Chicago Arthur Andersen chief executive Joseph Berardino resigned Tuesday, bowing to mounting pressure as a result of the accounting firm's role in the Enron scandal.
His announcement came four days after former Federal Reserve chairman Paul Volcker urged top management to step aside so he can install and head an independent board in a last-ditch plan to save the company.
Berardino disclosed his decision as Andersen partners, in internal company e-mails, stepped up pressure on him to quit. He said he would remain in charge until a successor is chosen.
"I felt I had to take this step today to put an exclamation point behind the voices of our people, to say that we are serious and we're a serious firm that deserves to continue here in the United States," Berardino said.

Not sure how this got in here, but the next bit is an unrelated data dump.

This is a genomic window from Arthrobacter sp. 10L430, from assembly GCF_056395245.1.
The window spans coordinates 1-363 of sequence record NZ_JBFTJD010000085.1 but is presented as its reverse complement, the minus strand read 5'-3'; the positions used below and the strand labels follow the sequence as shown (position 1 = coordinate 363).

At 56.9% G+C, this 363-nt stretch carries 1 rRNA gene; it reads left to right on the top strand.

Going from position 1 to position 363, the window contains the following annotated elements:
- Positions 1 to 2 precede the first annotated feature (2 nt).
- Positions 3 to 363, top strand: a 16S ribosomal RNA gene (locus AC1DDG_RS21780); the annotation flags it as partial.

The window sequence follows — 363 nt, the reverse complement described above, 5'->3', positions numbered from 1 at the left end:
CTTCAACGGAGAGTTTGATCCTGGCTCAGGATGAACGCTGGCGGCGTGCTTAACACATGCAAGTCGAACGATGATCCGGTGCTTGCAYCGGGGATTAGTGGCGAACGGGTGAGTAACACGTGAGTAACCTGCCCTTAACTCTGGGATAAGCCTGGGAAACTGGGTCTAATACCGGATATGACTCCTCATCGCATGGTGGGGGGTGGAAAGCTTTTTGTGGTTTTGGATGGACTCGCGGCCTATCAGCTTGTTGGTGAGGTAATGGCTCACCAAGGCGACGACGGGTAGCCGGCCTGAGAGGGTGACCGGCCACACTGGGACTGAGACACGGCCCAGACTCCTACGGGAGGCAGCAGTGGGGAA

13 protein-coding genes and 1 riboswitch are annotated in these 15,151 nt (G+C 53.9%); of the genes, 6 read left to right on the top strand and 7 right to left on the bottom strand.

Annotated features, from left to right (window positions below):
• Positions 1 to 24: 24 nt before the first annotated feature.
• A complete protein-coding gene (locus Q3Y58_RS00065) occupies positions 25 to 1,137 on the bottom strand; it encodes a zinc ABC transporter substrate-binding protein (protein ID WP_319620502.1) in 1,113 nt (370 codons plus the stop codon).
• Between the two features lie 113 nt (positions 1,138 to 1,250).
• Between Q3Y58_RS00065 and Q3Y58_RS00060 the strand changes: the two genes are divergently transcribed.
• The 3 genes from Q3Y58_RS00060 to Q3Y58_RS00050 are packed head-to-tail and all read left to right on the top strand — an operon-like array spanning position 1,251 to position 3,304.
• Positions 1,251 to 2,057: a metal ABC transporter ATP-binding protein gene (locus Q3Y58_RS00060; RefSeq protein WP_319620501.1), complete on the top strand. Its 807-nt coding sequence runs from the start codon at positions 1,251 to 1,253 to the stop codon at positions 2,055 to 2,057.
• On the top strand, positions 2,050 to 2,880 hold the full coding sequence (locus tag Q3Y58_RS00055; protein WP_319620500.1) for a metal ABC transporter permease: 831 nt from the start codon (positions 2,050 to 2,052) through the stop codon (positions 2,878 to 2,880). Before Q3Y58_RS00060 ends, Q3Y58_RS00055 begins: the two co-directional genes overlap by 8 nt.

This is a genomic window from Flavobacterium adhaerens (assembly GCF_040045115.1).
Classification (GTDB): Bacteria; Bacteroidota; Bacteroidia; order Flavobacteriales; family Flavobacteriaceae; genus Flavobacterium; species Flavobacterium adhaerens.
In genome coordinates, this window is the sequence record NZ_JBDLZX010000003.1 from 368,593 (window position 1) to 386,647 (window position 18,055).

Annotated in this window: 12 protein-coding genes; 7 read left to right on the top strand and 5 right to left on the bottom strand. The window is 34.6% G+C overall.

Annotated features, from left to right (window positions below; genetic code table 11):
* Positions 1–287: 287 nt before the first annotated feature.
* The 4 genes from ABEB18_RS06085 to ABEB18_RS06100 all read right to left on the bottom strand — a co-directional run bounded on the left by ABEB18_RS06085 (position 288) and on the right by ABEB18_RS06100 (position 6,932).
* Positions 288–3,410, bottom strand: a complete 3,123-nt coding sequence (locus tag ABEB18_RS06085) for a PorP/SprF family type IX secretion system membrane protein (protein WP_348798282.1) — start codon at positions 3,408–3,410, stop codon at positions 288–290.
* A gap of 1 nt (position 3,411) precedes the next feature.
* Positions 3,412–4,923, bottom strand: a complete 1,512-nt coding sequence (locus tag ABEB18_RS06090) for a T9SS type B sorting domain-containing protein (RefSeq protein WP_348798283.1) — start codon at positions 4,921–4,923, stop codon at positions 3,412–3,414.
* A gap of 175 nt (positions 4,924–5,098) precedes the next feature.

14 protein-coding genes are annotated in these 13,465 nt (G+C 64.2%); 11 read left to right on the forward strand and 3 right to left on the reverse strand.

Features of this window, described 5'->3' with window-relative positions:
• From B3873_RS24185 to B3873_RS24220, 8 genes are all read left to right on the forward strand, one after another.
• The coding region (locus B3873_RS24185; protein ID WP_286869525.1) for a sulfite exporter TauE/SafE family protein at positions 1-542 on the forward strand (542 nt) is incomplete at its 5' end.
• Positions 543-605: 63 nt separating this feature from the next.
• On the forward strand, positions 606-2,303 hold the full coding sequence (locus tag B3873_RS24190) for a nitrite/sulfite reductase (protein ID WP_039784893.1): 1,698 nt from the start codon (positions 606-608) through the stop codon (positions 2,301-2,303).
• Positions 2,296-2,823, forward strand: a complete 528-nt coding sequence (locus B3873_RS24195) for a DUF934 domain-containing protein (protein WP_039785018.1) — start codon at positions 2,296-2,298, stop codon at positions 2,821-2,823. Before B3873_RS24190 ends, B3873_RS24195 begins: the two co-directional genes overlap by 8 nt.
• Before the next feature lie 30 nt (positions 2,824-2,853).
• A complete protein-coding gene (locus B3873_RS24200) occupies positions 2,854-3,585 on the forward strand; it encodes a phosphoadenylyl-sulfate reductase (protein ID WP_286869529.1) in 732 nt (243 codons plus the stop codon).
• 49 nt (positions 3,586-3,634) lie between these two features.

Yet of the 89-year-old firm, he said: "We're in deep stress."
The key element of Volcker's plan is the dismissal of a federal indictment against Andersen alleging obstruction of justice for destroying Enron-related documents. The Justice Department has not said whether it would consider such a move.
Andersen has lost more than 70 clients this year and overseas affiliates have been bolting to rival firms. Industry experts are doubtful whether Volcker's plan or any other can prevent the company from folding.
The firm suffered another blow Tuesday as the Securities and Exchange Commission said in a court filing that Andersen was involved in a scheme that allowed former executives of Waste Management Inc. to inflate earnings by $1.7 billion.
Last year, Andersen paid a $7 million fine to settle an SEC suit accusing it of issuing false and misleading audit reports that inflated Waste Management's earnings from 1993 to 1996.